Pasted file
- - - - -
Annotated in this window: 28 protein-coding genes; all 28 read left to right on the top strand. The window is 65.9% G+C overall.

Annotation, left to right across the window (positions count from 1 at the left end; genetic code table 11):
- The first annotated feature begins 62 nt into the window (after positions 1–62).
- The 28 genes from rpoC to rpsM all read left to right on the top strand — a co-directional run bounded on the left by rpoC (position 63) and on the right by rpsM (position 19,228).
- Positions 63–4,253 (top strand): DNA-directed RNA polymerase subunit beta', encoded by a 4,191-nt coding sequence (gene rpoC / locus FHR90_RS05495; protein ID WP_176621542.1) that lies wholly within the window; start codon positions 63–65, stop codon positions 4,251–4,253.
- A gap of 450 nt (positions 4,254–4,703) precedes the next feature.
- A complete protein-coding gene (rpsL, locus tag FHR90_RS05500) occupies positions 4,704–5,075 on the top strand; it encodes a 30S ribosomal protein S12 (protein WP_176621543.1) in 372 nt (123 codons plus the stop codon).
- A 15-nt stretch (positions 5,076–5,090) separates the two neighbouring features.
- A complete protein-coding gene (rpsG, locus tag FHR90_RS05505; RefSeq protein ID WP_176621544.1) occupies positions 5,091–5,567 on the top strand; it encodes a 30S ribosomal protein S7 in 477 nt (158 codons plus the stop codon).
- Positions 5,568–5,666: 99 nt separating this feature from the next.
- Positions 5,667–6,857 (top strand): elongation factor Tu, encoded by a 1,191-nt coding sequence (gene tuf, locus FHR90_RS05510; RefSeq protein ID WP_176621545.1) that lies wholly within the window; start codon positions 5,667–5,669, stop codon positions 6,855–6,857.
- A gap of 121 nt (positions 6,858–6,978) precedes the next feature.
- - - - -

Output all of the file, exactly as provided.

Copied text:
Annotated in this window: 28 protein-coding genes; all 28 read left to right on the top strand. The window is 65.9% G+C overall.

Annotation, left to right across the window (positions count from 1 at the left end; genetic code table 11):
- The first annotated feature begins 62 nt into the window (after positions 1–62).
- The 28 genes from rpoC to rpsM all read left to right on the top strand — a co-directional run bounded on the left by rpoC (position 63) and on the right by rpsM (position 19,228).
- Positions 63–4,253 (top strand): DNA-directed RNA polymerase subunit beta', encoded by a 4,191-nt coding sequence (gene rpoC / locus FHR90_RS05495; protein ID WP_176621542.1) that lies wholly within the window; start codon positions 63–65, stop codon positions 4,251–4,253.
- A gap of 450 nt (positions 4,254–4,703) precedes the next feature.
- A complete protein-coding gene (rpsL, locus tag FHR90_RS05500) occupies positions 4,704–5,075 on the top strand; it encodes a 30S ribosomal protein S12 (protein WP_176621543.1) in 372 nt (123 codons plus the stop codon).
- A 15-nt stretch (positions 5,076–5,090) separates the two neighbouring features.
- A complete protein-coding gene (rpsG, locus tag FHR90_RS05505; RefSeq protein ID WP_176621544.1) occupies positions 5,091–5,567 on the top strand; it encodes a 30S ribosomal protein S7 in 477 nt (158 codons plus the stop codon).
- Positions 5,568–5,666: 99 nt separating this feature from the next.
- Positions 5,667–6,857 (top strand): elongation factor Tu, encoded by a 1,191-nt coding sequence (gene tuf, locus FHR90_RS05510; RefSeq protein ID WP_176621545.1) that lies wholly within the window; start codon positions 5,667–5,669, stop codon positions 6,855–6,857.
- A gap of 121 nt (positions 6,858–6,978) precedes the next feature.